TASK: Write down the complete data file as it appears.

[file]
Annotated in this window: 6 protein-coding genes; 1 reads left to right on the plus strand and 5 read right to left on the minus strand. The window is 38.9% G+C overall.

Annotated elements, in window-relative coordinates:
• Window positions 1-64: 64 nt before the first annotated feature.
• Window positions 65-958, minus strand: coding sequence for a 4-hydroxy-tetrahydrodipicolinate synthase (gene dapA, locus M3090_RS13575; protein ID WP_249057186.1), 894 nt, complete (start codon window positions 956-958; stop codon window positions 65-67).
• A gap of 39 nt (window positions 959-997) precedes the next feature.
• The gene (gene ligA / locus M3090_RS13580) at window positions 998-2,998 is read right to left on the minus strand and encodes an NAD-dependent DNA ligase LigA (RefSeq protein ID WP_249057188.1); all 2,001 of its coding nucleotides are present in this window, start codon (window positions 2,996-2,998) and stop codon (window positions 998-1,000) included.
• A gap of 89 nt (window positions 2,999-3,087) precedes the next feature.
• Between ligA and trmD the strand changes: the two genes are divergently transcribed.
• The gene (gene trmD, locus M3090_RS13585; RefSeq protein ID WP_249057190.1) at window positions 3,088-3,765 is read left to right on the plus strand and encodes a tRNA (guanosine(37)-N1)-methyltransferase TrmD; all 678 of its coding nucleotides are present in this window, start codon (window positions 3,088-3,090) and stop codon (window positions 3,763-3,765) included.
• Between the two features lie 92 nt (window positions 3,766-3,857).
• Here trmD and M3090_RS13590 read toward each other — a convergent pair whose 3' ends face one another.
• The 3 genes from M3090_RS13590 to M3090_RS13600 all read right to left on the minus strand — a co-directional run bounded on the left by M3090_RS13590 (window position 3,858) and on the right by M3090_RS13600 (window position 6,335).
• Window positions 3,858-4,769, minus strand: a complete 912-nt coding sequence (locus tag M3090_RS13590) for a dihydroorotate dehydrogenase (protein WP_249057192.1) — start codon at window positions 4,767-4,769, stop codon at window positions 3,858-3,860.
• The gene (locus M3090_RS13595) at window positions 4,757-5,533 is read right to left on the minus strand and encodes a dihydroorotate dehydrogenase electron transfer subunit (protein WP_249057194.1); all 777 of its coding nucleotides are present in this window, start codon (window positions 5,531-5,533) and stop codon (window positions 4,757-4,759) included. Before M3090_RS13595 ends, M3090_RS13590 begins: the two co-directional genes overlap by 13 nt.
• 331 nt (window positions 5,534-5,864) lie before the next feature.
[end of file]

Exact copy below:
Annotated in this window: 6 protein-coding genes; 1 reads left to right on the plus strand and 5 read right to left on the minus strand. The window is 38.9% G+C overall.

Annotated elements, in window-relative coordinates:
• Window positions 1-64: 64 nt before the first annotated feature.
• Window positions 65-958, minus strand: coding sequence for a 4-hydroxy-tetrahydrodipicolinate synthase (gene dapA, locus M3090_RS13575; protein ID WP_249057186.1), 894 nt, complete (start codon window positions 956-958; stop codon window positions 65-67).
• A gap of 39 nt (window positions 959-997) precedes the next feature.
• The gene (gene ligA / locus M3090_RS13580) at window positions 998-2,998 is read right to left on the minus strand and encodes an NAD-dependent DNA ligase LigA (RefSeq protein ID WP_249057188.1); all 2,001 of its coding nucleotides are present in this window, start codon (window positions 2,996-2,998) and stop codon (window positions 998-1,000) included.
• A gap of 89 nt (window positions 2,999-3,087) precedes the next feature.
• Between ligA and trmD the strand changes: the two genes are divergently transcribed.
• The gene (gene trmD, locus M3090_RS13585; RefSeq protein ID WP_249057190.1) at window positions 3,088-3,765 is read left to right on the plus strand and encodes a tRNA (guanosine(37)-N1)-methyltransferase TrmD; all 678 of its coding nucleotides are present in this window, start codon (window positions 3,088-3,090) and stop codon (window positions 3,763-3,765) included.
• Between the two features lie 92 nt (window positions 3,766-3,857).
• Here trmD and M3090_RS13590 read toward each other — a convergent pair whose 3' ends face one another.
• The 3 genes from M3090_RS13590 to M3090_RS13600 all read right to left on the minus strand — a co-directional run bounded on the left by M3090_RS13590 (window position 3,858) and on the right by M3090_RS13600 (window position 6,335).
• Window positions 3,858-4,769, minus strand: a complete 912-nt coding sequence (locus tag M3090_RS13590) for a dihydroorotate dehydrogenase (protein WP_249057192.1) — start codon at window positions 4,767-4,769, stop codon at window positions 3,858-3,860.
• The gene (locus M3090_RS13595) at window positions 4,757-5,533 is read right to left on the minus strand and encodes a dihydroorotate dehydrogenase electron transfer subunit (protein WP_249057194.1); all 777 of its coding nucleotides are present in this window, start codon (window positions 5,531-5,533) and stop codon (window positions 4,757-4,759) included. Before M3090_RS13595 ends, M3090_RS13590 begins: the two co-directional genes overlap by 13 nt.
• 331 nt (window positions 5,534-5,864) lie before the next feature.